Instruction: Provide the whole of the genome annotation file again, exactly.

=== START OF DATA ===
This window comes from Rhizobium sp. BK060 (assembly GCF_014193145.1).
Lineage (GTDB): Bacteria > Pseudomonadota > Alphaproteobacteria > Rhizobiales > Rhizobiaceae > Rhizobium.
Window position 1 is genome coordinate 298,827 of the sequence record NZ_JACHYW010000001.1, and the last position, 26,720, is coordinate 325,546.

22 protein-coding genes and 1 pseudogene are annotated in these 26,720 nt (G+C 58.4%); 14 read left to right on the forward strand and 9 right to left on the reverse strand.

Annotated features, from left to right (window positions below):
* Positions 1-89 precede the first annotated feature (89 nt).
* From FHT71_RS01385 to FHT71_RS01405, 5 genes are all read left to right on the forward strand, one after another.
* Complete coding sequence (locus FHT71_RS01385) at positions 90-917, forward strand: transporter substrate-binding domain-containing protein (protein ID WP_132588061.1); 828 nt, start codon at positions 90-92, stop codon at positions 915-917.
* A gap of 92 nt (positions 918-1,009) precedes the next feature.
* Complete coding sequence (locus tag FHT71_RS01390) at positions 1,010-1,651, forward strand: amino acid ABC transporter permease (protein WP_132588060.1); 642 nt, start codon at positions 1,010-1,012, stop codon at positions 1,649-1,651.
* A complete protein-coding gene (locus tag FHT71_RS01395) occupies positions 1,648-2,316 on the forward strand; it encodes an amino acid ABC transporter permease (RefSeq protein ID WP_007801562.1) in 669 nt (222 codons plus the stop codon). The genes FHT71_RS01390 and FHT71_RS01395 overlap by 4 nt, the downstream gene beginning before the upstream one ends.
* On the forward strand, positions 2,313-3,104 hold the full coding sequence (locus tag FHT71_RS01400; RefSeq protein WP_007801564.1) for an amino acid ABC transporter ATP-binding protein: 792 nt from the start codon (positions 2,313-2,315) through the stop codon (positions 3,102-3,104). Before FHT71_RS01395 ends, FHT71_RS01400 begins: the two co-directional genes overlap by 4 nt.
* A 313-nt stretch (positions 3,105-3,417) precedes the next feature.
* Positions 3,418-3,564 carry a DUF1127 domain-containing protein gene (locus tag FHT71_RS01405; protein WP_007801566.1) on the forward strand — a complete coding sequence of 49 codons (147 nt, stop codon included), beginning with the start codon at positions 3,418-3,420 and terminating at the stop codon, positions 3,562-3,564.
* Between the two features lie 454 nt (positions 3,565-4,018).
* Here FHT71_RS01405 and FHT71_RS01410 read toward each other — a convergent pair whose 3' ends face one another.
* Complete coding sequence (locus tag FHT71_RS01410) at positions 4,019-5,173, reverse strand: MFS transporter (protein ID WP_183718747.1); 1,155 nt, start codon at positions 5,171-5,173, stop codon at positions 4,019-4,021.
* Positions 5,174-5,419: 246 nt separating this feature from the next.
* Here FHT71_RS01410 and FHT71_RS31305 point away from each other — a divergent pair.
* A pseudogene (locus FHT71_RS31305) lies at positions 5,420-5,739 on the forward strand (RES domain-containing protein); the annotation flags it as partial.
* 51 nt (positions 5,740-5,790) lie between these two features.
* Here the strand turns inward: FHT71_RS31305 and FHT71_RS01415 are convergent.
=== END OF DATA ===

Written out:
This window comes from Rhizobium sp. BK060 (assembly GCF_014193145.1).
Lineage (GTDB): Bacteria > Pseudomonadota > Alphaproteobacteria > Rhizobiales > Rhizobiaceae > Rhizobium.
Window position 1 is genome coordinate 298,827 of the sequence record NZ_JACHYW010000001.1, and the last position, 26,720, is coordinate 325,546.

22 protein-coding genes and 1 pseudogene are annotated in these 26,720 nt (G+C 58.4%); 14 read left to right on the forward strand and 9 right to left on the reverse strand.

Annotated features, from left to right (window positions below):
* Positions 1-89 precede the first annotated feature (89 nt).
* From FHT71_RS01385 to FHT71_RS01405, 5 genes are all read left to right on the forward strand, one after another.
* Complete coding sequence (locus FHT71_RS01385) at positions 90-917, forward strand: transporter substrate-binding domain-containing protein (protein ID WP_132588061.1); 828 nt, start codon at positions 90-92, stop codon at positions 915-917.
* A gap of 92 nt (positions 918-1,009) precedes the next feature.
* Complete coding sequence (locus tag FHT71_RS01390) at positions 1,010-1,651, forward strand: amino acid ABC transporter permease (protein WP_132588060.1); 642 nt, start codon at positions 1,010-1,012, stop codon at positions 1,649-1,651.
* A complete protein-coding gene (locus tag FHT71_RS01395) occupies positions 1,648-2,316 on the forward strand; it encodes an amino acid ABC transporter permease (RefSeq protein ID WP_007801562.1) in 669 nt (222 codons plus the stop codon). The genes FHT71_RS01390 and FHT71_RS01395 overlap by 4 nt, the downstream gene beginning before the upstream one ends.
* On the forward strand, positions 2,313-3,104 hold the full coding sequence (locus tag FHT71_RS01400; RefSeq protein WP_007801564.1) for an amino acid ABC transporter ATP-binding protein: 792 nt from the start codon (positions 2,313-2,315) through the stop codon (positions 3,102-3,104). Before FHT71_RS01395 ends, FHT71_RS01400 begins: the two co-directional genes overlap by 4 nt.
* A 313-nt stretch (positions 3,105-3,417) precedes the next feature.
* Positions 3,418-3,564 carry a DUF1127 domain-containing protein gene (locus tag FHT71_RS01405; protein WP_007801566.1) on the forward strand — a complete coding sequence of 49 codons (147 nt, stop codon included), beginning with the start codon at positions 3,418-3,420 and terminating at the stop codon, positions 3,562-3,564.
* Between the two features lie 454 nt (positions 3,565-4,018).
* Here FHT71_RS01405 and FHT71_RS01410 read toward each other — a convergent pair whose 3' ends face one another.
* Complete coding sequence (locus tag FHT71_RS01410) at positions 4,019-5,173, reverse strand: MFS transporter (protein ID WP_183718747.1); 1,155 nt, start codon at positions 5,171-5,173, stop codon at positions 4,019-4,021.
* Positions 5,174-5,419: 246 nt separating this feature from the next.
* Here FHT71_RS01410 and FHT71_RS31305 point away from each other — a divergent pair.
* A pseudogene (locus FHT71_RS31305) lies at positions 5,420-5,739 on the forward strand (RES domain-containing protein); the annotation flags it as partial.
* 51 nt (positions 5,740-5,790) lie between these two features.
* Here the strand turns inward: FHT71_RS31305 and FHT71_RS01415 are convergent.